The shock General Election result has cast a huge shadow over the Brexit negotiations, which are due to begin formally in just a few days.
While the result leaves the Conservatives in pole position to form some sort of working majority, probably in coalition with Northern Ireland’s Democratic Unionist Party (DUP), there is still no absolute certainty about which party will lead the next Government. Jeremy Corbyn has made it clear he believes his party has a mandate to lead a minority Government.
Theresa May’s position also appears uncertain after her gamble to call an election to reinforce her hand in the Brexit negotiations backfired spectacularly on the back of an uninspiring campaign. She has indicated her desire to stay on to bring ‘stability’ to the situation but is facing calls to step down.
The biggest question mark policy-wise is, of course, over Brexit, with formal negotiations due to begin in 10 days – and uncertainty now over who will be representing the UK position.
There are now questions over the extent to which the ‘hard Brexit’ policy mapped out by the Tories prior to the election might now have to be re-written. There is already speculation that the outcome will add further pressure on an already tight timetable and could increase the chances of a damaging ‘no deal’ outcome at the end of two years of Article 50 talks.
And from a farming perspective, another development to look out for will be who takes the reins at Defra when a new Cabinet is formed. Andrea Leadsom’s position was certainly under scrutiny prior to the vote.
National Pig Association chief executive Zoe Davies said the vote reinforced the need for strong industry leadership, particularly over Brexit:
She said: “In an already volatile political environment, this result only adds to the uncertainty and instability surrounding the Brexit negotiations – and that could be very damaging for the farming sector.
“The industry needs clarity on Brexit as some of the big decisions to be made, for example on access to the EU market, new trade deals and the future availability of labour, will have profound implications for our sector.
“We will continue to deliver strong leadership for the pig sector and, whoever is in power, we will carry on making the case for a fair deal for the British pig industry.”
NFU President Meurig Raymond said farmers need clarity over Brexit. He said: “The NFU is committed to start working with whoever forms the new government to ensure all areas of Whitehall understand and value the importance of British food and farming. The NFU has a good relationship with all parties and, as ever, will work with whoever is in power to promote the interests of British farming.
“British farming underpins the country’s largest manufacturing sector and with farming arguably the sector most impacted by Brexit, NFU members need clarity and certainty as soon as possible over who will govern the country and how they plan to support profitable, productive and progressive agriculture and horticulture in the future. The NFU will be seeking early meetings with Ministers. It is important for our industry to have clarity and see certainty from a functioning administration as soon as possible.
“If the formal Brexit negotiations begin as planned on June 19 we will continue to push for the right post-Brexit trade deal, regulatory framework, a domestic agricultural policy suited to Britain and access to a competent, reliable workforce.”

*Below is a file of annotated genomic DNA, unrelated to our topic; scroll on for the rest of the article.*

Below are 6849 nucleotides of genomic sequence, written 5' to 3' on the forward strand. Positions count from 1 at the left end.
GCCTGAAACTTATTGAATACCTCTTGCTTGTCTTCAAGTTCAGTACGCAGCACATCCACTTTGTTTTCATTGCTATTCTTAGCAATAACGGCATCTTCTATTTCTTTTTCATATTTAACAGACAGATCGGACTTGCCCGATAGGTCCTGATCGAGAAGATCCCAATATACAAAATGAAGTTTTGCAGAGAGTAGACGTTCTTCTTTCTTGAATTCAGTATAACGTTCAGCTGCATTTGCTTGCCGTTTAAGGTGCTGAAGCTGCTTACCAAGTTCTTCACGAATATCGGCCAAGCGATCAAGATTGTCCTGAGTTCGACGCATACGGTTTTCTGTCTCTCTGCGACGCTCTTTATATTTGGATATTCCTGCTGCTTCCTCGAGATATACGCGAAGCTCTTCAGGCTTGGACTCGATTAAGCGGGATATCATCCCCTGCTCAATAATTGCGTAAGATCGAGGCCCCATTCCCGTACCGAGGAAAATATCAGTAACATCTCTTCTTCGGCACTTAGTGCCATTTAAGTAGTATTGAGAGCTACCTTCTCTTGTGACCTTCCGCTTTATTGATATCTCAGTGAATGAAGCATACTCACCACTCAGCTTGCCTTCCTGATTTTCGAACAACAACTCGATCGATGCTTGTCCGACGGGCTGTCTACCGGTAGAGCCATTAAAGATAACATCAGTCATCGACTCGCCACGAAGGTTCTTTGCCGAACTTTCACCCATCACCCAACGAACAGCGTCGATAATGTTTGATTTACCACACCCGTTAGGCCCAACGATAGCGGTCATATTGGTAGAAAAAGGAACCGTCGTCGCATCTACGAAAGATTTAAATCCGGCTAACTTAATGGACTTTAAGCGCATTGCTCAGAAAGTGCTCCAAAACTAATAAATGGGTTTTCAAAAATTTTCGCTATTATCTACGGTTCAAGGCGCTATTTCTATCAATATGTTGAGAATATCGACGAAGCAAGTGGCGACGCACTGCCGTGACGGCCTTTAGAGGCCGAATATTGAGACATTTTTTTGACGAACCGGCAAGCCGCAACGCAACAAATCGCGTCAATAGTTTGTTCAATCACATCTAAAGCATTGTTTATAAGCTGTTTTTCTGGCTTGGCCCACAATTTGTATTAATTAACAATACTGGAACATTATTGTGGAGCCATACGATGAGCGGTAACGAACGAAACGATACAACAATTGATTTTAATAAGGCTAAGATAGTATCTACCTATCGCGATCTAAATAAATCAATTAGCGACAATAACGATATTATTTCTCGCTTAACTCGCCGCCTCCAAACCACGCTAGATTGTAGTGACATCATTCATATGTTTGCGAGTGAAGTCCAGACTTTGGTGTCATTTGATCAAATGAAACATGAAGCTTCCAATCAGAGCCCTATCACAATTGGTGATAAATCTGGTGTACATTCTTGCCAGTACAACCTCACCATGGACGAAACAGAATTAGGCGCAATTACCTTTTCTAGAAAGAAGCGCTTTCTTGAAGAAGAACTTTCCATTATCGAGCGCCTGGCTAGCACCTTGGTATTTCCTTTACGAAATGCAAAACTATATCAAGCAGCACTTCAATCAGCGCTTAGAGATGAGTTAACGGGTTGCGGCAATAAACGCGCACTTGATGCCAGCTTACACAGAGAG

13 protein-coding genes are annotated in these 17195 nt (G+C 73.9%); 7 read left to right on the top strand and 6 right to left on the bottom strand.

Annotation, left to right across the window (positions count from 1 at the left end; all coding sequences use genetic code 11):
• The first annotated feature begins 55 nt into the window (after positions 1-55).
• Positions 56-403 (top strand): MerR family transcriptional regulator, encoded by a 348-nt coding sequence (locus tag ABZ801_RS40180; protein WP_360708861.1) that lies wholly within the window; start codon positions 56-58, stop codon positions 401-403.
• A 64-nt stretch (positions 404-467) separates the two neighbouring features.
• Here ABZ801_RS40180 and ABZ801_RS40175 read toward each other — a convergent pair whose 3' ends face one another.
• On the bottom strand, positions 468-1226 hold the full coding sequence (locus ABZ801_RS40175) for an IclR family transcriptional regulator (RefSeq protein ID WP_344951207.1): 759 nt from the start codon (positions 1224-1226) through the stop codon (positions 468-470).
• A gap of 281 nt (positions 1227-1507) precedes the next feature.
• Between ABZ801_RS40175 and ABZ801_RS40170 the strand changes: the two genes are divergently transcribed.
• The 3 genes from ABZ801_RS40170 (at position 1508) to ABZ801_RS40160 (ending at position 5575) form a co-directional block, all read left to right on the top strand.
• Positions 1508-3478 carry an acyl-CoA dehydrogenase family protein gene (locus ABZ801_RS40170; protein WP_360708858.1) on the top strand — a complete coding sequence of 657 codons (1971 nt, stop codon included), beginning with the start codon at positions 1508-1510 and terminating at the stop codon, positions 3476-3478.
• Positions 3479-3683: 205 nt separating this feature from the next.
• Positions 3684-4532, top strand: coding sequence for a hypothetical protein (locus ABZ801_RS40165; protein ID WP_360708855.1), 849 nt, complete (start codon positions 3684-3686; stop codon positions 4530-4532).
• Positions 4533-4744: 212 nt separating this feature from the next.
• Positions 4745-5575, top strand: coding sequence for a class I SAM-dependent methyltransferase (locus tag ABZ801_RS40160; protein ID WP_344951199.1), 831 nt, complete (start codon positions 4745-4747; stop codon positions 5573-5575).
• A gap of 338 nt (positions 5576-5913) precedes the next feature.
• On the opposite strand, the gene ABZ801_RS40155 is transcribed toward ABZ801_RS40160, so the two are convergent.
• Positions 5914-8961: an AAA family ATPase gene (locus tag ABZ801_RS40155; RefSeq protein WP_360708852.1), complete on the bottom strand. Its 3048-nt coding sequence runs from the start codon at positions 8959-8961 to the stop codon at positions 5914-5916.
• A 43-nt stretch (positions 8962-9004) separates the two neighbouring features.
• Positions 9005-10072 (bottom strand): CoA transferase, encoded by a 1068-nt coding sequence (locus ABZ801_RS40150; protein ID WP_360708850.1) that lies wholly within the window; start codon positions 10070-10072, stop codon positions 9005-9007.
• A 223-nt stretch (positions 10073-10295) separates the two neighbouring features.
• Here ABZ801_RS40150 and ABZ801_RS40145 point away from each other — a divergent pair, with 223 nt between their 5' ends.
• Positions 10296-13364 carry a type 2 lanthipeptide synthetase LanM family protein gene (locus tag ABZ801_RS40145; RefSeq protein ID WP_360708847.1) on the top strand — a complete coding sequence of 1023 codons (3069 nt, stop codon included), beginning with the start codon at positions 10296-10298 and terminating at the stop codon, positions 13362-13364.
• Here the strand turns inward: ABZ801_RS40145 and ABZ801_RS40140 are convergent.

CLA President Ross Murray said: “This result adds further uncertainty to a period of significant upheaval. The CLA’s top priority is the interests of the tens of thousands of farmers and other rural business owners that are getting on with their jobs today, while politicians manoeuvre and negotiate. We are ready to work with the new Government to influence the big decisions that will shape the rural economy and rural communities.
“Immediate attention will inevitably be on the implications of this result for securing a Brexit deal that will work in the long-term interests of agriculture and the wider economy. We remain confident that the right deal can be done.
“However, the priorities extend well beyond Brexit. Our leaders have responsibility to work together to provide rural businesses the economic stability and confidence to grow and create jobs, as well as build the homes and infrastructure that rural communities need.”
FDF Director General Ian Wright said: “The nation has delivered its verdict and the country demands leadership at this uncertain time. Politicians across all the parties must come together to deliver in the national interest so the UK’s £110 billion food and farming industry can continue to thrive.
“The Brexit clock is ticking loudly and the country will not forgive a failure to act.”
NFU Scotland President Andrew McCornick said: “The election was called with the intention of establishing a clear mandate for the Brexit talks that lie ahead. Just weeks ago, the outcome of the election looked a certainty. Now we are in an uncertain place and no immediate clarity on the road ahead.
“NFU Scotland is crystal clear that Brexit is the biggest challenge facing agriculture. Our members want to know what will happen now with the proposed Great Repeal Bill, the timescale on Brexit talks and where commitments given by all the parties during the election on policies to support food and farming now sit.
“Clarity on the formation and direction of the next Government must come quickly as the intention was to kick-start Brexit negotiations in Europe in 10 days’ time.”